It's not that I particularly trust mint, I just have seen my fair share of "identity theft" in my previous jobs and in my personal experience, and I've never seen anyone have issues due to a site like mint.  Of the perhaps 50 cases of identity theft-type situations I've seen, all were either:

1) weird credit card charges that the credit card company caught right away and refunded; or
2) sadly, a family member who is in a bad financial place using a loved one's SSN to apply for utilities, credit cards, etc.
3) one case where a criminal was arrested, gave someone else's social, and then was later wanted by the feds, so they ended up putting out a warrant for the wrong person.   

That's it, 100% of what I've seen.  I doubt those one-time credit card charges came from mint, but even if they did, I've never seen a case where the credit card company didn't deal with it and refund it right away.  The really bad ones are the family members, because it's harder to catch, usually ends up on your credit report, and the only way to really deal with it is to report your mother (yes, it's usually their mother) to the police.   

jrmrjnck

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Re: Why do you trust Mint?
« Reply #12 on: February 25, 2015, 11:53:12 AM »
Some banks offer separate "read-only" account passwords for specifically this purpose. If all my banks did that, I'd have no reservations with using Mint.
Out of curiosity, which banks are these?

Wells Fargo supports view-only guest accounts.

Blonde Lawyer

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Re: Why do you trust Mint?
« Reply #13 on: February 25, 2015, 11:55:17 AM »
The benefit outweighs the risk to me.  If they get hacked it is going to be large scale and tons of people will be in the same boat and something will have to be done about it.  If someone is really hacking in to steal one person's identity the chance that it will be me is about as good as winning the lottery.  I monitor my accounts and suspect I would catch suspicious activity quickly, notify my bank and get a hold put on it.

Thegoblinchief

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Re: Why do you trust Mint?
« Reply #14 on: February 25, 2015, 03:31:38 PM »
I don't particularly care about Mint one way or another, because I have zero need for their service. Passive spending tracking accomplishes very little.

Blonde Lawyer

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Re: Why do you trust Mint?
« Reply #15 on: February 25, 2015, 03:50:23 PM »
I don't particularly care about Mint one way or another, because I have zero need for their service. Passive spending tracking accomplishes very little.

It does more than that.  It tracks your income, investments, networth, etc.  I find it an easy way to monitor all of my accounts (including income accounts) with one log-in.  It also emails me with unusual spending alerts.  I'm much more likely to catch fraud on one of my accounts that way. 

jopiquant

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Re: Why do you trust Mint?
« Reply #16 on: February 25, 2015, 03:53:04 PM »
I don't, but for another reason entirely - we don't want the US government spying on our financial information through Mint because of data stored on servers in the US. I closed our account a while back and am considering opening a personal finance account through Wave, which is here in Canada, with data on servers in Canada.

Thegoblinchief

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Re: Why do you trust Mint?
« Reply #17 on: February 25, 2015, 04:05:34 PM »
I don't particularly care about Mint one way or another, because I have zero need for their service. Passive spending tracking accomplishes very little.

It does more than that.  It tracks your income, investments, networth, etc.  I find it an easy way to monitor all of my accounts (including income accounts) with one log-in.  It also emails me with unusual spending alerts.  I'm much more likely to catch fraud on one of my accounts that way.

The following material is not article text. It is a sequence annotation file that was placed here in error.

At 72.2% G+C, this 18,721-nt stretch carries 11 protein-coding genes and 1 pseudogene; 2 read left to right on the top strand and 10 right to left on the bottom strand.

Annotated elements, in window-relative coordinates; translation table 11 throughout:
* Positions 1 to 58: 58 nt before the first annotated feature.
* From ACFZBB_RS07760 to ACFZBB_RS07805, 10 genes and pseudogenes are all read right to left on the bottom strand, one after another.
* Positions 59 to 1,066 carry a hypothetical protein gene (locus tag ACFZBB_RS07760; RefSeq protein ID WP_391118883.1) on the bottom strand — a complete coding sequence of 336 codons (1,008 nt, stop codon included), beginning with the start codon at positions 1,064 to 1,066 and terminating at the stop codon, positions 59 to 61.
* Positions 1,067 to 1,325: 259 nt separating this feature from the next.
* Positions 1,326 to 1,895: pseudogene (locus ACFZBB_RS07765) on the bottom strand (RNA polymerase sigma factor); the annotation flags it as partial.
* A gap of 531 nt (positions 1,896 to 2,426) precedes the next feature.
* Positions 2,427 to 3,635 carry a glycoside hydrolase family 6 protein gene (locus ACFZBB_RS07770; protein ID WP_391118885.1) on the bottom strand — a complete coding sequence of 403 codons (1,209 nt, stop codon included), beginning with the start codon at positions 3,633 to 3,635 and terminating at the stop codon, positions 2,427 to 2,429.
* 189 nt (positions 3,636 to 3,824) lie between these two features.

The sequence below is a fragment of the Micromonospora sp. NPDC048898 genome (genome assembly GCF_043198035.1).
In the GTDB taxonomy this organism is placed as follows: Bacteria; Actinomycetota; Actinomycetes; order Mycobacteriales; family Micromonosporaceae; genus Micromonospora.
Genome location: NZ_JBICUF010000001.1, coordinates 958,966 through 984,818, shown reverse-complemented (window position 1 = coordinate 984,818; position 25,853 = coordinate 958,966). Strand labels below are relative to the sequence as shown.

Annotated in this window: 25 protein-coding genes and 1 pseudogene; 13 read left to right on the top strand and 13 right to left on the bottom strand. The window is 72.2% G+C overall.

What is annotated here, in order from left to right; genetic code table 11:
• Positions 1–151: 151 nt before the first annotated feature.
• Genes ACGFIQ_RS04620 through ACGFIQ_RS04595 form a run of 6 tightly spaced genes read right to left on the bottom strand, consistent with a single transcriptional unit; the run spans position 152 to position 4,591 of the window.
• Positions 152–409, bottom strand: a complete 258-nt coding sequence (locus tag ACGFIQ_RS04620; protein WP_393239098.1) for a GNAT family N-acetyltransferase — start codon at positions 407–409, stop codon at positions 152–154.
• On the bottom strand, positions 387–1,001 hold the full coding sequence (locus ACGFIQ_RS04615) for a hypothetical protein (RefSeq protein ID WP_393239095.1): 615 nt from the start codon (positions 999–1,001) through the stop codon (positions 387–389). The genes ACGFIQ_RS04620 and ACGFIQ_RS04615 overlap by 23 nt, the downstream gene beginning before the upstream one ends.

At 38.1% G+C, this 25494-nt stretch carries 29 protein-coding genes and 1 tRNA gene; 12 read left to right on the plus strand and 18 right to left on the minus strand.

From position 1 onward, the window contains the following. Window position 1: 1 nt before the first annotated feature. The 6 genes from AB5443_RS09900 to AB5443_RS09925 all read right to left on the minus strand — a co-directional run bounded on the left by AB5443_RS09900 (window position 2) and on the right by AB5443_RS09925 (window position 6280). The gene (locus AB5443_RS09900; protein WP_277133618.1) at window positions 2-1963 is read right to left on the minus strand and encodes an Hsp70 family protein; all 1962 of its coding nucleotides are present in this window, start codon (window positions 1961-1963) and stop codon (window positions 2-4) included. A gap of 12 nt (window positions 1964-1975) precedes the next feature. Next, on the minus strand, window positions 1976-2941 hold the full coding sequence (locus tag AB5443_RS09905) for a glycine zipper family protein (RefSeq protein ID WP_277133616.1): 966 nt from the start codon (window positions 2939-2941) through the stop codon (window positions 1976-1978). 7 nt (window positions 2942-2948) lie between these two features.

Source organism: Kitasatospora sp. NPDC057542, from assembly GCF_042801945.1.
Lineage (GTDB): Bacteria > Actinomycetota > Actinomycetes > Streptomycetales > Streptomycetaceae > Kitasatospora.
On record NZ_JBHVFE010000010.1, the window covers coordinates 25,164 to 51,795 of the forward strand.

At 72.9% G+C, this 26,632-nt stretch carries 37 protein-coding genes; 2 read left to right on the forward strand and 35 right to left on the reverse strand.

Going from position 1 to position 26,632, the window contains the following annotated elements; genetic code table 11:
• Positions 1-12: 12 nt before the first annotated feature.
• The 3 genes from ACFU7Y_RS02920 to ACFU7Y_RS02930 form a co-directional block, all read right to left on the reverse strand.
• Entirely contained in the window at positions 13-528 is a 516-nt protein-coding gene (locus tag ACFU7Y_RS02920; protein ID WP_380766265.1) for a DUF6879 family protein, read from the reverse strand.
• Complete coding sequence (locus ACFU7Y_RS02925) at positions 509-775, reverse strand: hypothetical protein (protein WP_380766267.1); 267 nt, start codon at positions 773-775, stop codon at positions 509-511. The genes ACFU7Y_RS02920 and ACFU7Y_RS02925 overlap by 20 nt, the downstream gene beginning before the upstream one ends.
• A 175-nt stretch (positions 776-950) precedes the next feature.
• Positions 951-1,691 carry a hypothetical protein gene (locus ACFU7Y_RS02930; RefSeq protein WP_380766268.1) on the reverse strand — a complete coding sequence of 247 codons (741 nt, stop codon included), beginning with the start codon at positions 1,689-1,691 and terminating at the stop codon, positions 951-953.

Still has zero use for me. If you have so many accounts that the ONLY way you'd check on them is with an aggregator, simplify.

Net worth is easy to track in a spreadsheet, and there's very few reasons to track it on more frequency than yearly, as a preliminary exercise before rebalancing (if needed) your AA. I only do it quarterly because I'm a blogger.

I don't understand why so many around here needlessly complicate their financial lives.

Syonyk

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Re: Why do you trust Mint?
« Reply #18 on: February 25, 2015, 04:39:48 PM »
1. Intuit has my historical tax data for the last few years anyway.  TurboTax.  Yes, I can do my own taxes.  Yes, it's easier and I get more back with some small business costs with them.  *shrug*  Facepunch away.
2. I can easily import data from most places into TurboTax with Mint.
3. Their company is literally done as a company if they suffer a big data breech.  And, if so, I will likely be aware of it quickly and can change passwords before an attacker gets to my accounts.

As for a lot of accounts, some people just end up there.  Various 401ks to track, Betterment, Lending Club, a few different banks for different reasons (I have one for local stuff, one for long term savings, and FDIC insurance is per account, not per person), then a few CCs between my wife & I to optimize based on what we're spending money on.  One for groceries/gas, unless another one has better cash back on gas, etc.

arebelspy

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Re: Why do you trust Mint?
« Reply #19 on: February 28, 2015, 08:37:11 AM »
Passive spending tracking accomplishes very little.
I don't understand why so many around here needlessly complicate their financial lives.

You understand that not everyone has the same opinions and use scenarios as you, yes?

Mint makes my financial life drastically easier, and passive spending tracking is the only form of financial data I need/use (budgets, on the other hand, I feel accomplish very little, but I recognize that for some people they're quite useful).  I don't use it to track net worth.  I'm sure some do though, and that's fine.

Absolute sentences declared as if they were facts typically accomplish very little in a discussion.  :)

As for why do you trust Mint, we've had many discussions on if you can trust Mint or not:
http://forum.mrmoneymustache.com/ask-a-mustachian/feeling-queasy-about-opening-mint-com-account/
http://forum.mrmoneymustache.com/ask-a-mustachian/mint-com-security-concerns/
http://forum.mrmoneymustache.com/ask-a-mustachian/newbie-question-mint-com-safe/